I used to draw Spider-Man when I was a kid. The dynamic poses and incredible artwork were the instant attraction, but what kept me interested was the writing. He seemed like a real life super hero, or at least someone you could relate to. He had money problems, girl problems, and even problems with the local cops, but yet he still stuck to it. (pun) When I was approached by costume designer James Acheson to work on the first Spidey film I was very excited. I had worked on Sam Raimi’s Army of Darkness and was a big fan already. Then I found myself drawing Spider-Man like when I was a kid.

I created concept art of Spidey in action poses, but also in static front and rear poses. then I received photos of actor Tobey Maguire and digitally painted a Spidey suit over him. This was a fairly good approximation of how the suit would work with his proportions. This was also a first step in answering the question - how different could the film suit look compared to the comics. I created some concept art with design variations, but it became obvious that he had to look as close as possible to the Spider-Man everyone knows from the comics, otherwise what’s the point. There were three things that would set the film’s suit apart though: one, the raised webbing; two, the image of musculature printed onto the fabric; and three, the subtle pattern printed over the fabric.

The raised webbing was started by James Acheson physically drawing on a body suit over a life cast of Tobey Maguire. The body suit was deconstructed and scanned 1:1. I created vector paths from the pattern and fine tuned the flow of lines. Then that pattern was used to create a 3D mold, parts were pulled and adhered to the suit. It was a painstaking process for everyone involved, but worth it in the end. During that process, I created the vector image for the spiders on his chest and back.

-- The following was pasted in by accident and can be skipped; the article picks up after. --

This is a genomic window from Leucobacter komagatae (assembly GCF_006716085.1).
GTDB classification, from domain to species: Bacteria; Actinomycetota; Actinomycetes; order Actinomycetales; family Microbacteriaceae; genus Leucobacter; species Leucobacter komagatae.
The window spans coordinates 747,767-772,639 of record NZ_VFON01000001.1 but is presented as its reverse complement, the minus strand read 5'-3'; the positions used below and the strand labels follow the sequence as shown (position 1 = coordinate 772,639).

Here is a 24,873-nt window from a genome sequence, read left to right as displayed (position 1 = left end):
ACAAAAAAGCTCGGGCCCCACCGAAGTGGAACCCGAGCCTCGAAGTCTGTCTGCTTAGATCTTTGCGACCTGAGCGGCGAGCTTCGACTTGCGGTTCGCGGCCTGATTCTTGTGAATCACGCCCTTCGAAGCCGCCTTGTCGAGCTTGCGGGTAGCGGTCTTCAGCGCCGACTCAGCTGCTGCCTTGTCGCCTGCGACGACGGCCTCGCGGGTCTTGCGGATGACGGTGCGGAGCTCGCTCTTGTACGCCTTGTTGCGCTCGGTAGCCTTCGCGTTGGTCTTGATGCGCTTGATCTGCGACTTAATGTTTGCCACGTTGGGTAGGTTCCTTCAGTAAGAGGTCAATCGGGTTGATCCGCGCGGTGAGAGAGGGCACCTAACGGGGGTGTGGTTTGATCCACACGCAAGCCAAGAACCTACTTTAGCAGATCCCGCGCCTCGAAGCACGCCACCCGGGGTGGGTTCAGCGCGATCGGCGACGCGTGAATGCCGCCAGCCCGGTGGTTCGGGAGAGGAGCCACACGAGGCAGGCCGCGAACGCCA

The musculature image printed on the fabric also started from a body suit on the life cast. An airbrush artist painted the general forms of dark and light over the suit. In the comics Spidey is ripped, but a body suit tends to smooth out the definition below. The idea was to trick the eye into believing there was more definition than what showed through the stretched fabric. Another artist from Sony Image Works defined the image digitally. Acheson wanted me to work from their foundation to create the final printed image. It was a great collaboration and very effective in tricking the eye.

The use of a subtle grid pattern printed over the whole suit tied it all together. It was very effective in eliminating the appearance of a fabric and created another dimension to the surface.



I also created concept art for the Green Goblin. I really like the Goblin from the comics because he always reminded me of halloween. My first concepts were very close to the comic version because I wanted the character to retain his method of intimidation through fear. Technology would be secondary to psychology, and so he could look like a demon. But alas, he went the high tech route. There was much concern over whether or not the audience could see actor Willem Defoe’s performance. I created quite a few concepts of the mask’s eye lenses articulating to reveal his eyes, and then the whole mask hinging open to reveal most of his face.

Click Here to check out my interview with Spider-Man Hype.com


Due to other commitments, I did not spend a great deal of time working on Spider-Man 3. James Acheson contacted me to create some artwork for the venom suit. His approach was essentially the same as it was for the Spidey suit - to print an image over a fabric to maximize the actor and stunt man’s flexibility while maintaining the illusion of defined form. This time however, the fabric had to stretch much more, so the illustration had to be that much more defined.
At this point the concept art had already been created, so I was tasked with creating the image for the full size printing onto fabric. I drew an image of alien musculature in scale and then scanned the drawing at high resolution. Then I digitally painted the image, and the final step was to add a texture to give it more dimension. I really enjoyed creating those pieces because they’re pretty abstract when taken out of context.

The relatively easy part of the job was to turn Spidey’s suit black. No, I didn’t just slide the brightness and contrast controls in Photoshop. There was some digital painting involved and lots of finessing the opacity of the overlaid grid texture compared to the dark value range of the suit.